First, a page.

The Magic Dinner

“The thought . . . called up the flavors of an elaborate and bold cuisine, . . .  an incomparable experience.”  – Italo Calvino, Under the Jaguar Sun 

How often does a friend or someone from work ask you to book a table in a nice restaurant? Often. It’s easy, right? We all know that good food is tasty, healthy, fresh and has very specific flavours and textures, unmistakable colours and scents…

These days we go to a restaurant to have a different experience, to taste different foods, to experience gratifying moments, not only through taste but also and above all through sight. Eating is a complete sensory experience that embraces all five senses: sight, smell, taste, touch and hearing.

Light enters the story

Sight is the first sense involved in the meal experience because we see the food before we eat it. Light enhances everything that is presented to our eyes, from the food to the overall atmosphere of the restaurant, with the aim of seducing the customer.  

7.00pm: time for dinner

I enter the restaurant with a friend. I don’t have to impress him; we both want to spend a relaxing evening with good food and good wine. At the entrance, a young woman awaits us behind a tall dark counter. The lamp built into the counter allows her to read my name on the reservation list.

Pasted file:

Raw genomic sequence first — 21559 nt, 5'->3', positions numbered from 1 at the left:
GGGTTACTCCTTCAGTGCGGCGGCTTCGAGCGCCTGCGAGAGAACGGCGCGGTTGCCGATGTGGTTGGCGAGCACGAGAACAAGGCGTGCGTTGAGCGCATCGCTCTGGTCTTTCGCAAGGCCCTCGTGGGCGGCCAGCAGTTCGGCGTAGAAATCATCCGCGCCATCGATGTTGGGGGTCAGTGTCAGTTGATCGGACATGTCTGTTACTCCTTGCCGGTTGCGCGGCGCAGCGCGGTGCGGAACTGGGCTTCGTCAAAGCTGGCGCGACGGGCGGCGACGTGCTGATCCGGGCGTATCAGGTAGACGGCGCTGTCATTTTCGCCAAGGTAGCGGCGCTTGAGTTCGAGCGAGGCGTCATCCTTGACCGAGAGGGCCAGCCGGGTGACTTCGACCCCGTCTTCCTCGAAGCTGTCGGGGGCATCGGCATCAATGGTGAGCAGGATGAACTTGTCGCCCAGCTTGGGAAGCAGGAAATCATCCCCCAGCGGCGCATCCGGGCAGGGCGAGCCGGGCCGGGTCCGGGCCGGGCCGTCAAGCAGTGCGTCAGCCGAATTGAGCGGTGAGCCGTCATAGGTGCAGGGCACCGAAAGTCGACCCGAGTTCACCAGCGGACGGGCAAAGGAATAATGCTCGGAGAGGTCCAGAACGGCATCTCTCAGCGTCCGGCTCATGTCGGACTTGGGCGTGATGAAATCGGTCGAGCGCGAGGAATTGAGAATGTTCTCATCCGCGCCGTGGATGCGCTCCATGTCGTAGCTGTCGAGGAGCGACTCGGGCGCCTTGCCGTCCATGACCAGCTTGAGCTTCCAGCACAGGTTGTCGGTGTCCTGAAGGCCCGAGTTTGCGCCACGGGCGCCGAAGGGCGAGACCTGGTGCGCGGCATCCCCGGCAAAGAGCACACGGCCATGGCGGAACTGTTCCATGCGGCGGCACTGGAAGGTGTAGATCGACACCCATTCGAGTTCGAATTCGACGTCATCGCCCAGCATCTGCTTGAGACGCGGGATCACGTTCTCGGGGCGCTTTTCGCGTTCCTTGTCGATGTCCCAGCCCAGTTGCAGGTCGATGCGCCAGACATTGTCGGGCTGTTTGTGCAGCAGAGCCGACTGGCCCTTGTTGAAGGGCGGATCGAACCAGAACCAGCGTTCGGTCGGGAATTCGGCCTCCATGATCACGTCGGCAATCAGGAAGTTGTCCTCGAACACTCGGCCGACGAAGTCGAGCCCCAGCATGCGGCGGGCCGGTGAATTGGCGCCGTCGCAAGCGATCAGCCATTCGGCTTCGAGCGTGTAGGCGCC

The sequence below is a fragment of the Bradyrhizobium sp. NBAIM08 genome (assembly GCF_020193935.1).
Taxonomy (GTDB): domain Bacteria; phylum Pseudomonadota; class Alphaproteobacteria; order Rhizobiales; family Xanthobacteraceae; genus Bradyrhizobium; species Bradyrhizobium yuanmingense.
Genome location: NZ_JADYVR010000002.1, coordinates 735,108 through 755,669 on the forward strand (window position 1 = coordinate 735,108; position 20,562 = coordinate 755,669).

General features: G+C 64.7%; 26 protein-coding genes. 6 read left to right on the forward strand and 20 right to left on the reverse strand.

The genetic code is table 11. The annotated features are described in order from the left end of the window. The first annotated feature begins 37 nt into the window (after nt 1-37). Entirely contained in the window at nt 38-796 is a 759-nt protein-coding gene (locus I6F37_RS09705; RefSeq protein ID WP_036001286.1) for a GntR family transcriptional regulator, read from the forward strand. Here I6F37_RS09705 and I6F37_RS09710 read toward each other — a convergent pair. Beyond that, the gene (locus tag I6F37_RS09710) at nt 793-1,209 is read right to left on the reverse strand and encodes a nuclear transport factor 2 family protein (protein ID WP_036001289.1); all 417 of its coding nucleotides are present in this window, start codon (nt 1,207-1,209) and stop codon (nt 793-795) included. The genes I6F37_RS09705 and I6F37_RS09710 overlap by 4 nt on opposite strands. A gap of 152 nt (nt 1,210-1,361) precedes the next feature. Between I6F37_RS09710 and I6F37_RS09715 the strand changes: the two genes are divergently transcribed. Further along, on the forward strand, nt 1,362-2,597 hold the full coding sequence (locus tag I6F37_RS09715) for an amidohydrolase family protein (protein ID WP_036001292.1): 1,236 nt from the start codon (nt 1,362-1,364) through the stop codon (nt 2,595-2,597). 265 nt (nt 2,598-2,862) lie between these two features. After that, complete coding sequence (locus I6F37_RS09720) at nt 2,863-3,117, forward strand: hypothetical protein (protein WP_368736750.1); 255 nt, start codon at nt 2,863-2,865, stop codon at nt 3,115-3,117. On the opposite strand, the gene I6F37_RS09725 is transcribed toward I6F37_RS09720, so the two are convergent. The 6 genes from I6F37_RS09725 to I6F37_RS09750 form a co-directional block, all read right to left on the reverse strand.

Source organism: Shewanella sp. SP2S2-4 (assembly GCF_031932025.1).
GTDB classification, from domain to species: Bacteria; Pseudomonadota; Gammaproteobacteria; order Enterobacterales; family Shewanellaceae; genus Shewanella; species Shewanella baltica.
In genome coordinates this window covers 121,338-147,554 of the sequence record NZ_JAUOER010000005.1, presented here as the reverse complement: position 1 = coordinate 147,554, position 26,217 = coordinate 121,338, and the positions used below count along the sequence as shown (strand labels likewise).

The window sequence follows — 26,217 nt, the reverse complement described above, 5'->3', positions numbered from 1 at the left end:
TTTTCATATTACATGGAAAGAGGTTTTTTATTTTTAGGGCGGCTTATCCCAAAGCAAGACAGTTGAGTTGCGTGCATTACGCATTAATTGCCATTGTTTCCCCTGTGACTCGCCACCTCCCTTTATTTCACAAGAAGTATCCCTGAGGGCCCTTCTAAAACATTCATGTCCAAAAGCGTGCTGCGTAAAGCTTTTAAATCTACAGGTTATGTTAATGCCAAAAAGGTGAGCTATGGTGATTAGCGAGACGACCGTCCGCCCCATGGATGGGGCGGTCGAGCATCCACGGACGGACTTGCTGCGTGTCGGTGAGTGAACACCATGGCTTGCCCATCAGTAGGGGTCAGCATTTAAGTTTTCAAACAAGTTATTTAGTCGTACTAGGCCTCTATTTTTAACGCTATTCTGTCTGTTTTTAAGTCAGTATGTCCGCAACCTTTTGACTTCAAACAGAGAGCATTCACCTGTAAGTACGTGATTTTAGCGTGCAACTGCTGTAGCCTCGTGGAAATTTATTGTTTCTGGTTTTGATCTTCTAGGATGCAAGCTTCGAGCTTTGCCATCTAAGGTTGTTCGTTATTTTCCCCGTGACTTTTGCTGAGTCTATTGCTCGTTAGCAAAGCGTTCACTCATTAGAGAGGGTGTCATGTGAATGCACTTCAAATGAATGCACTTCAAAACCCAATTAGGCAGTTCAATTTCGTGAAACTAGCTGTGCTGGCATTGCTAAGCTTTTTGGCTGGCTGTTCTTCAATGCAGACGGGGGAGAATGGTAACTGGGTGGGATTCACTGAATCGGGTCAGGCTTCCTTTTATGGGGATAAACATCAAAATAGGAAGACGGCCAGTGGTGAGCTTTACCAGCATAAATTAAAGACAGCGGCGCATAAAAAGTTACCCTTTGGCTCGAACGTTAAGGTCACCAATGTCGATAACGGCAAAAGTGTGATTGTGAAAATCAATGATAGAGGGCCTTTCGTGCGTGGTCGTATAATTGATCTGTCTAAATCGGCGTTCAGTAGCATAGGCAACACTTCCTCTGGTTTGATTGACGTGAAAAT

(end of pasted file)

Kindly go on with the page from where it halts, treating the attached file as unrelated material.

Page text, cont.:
The wall behind the counter has wallpaper with a pattern of green foliage. The light above washes the wall and picks up all the shades of green. The trees and the vines seem to come to life.

The host takes us inside to our table. A welcoming atmosphere is produced by the diffused light inside the room. Wall lights have been placed to accentuate the different materials on the walls and emphasise the rhythm in the space.

We are seated at the table. A little suspension lamp is hanging over the centre of the table. The warm colour of the light, the low light intensity, the sharp angle, and its ability to render colours create a perception that enhances the quality of the gastronomic experience. The red wine in the crystal goblet and the sautéed vegetables with balsamic vinegar already have a flavour before we taste them.

The right type of lighting plays a fundamental role in the relationship between food and us: light helps to communicate more effectively the sight, the smell, and the emotional connection with the food. This enhances the quality of the gastronomic experience.

Have you ever cried in front of a cake?

It must be because of the light!


About Maria Favoino

Maria Favoino, Creative director of 18Degrees, Specialist Lighting Design consulting based in London & a member of Women in Lighting. Maria specialises in combining her skills, gained from 10 years of experience in architecture, with the specific application of light in the built environment. Light has always been at the centre of her research and professional growth. Maria’s projects are characterised by the composition of light and the synthesis of pattern, rhythm, symmetry, balance, contrast and proportion.
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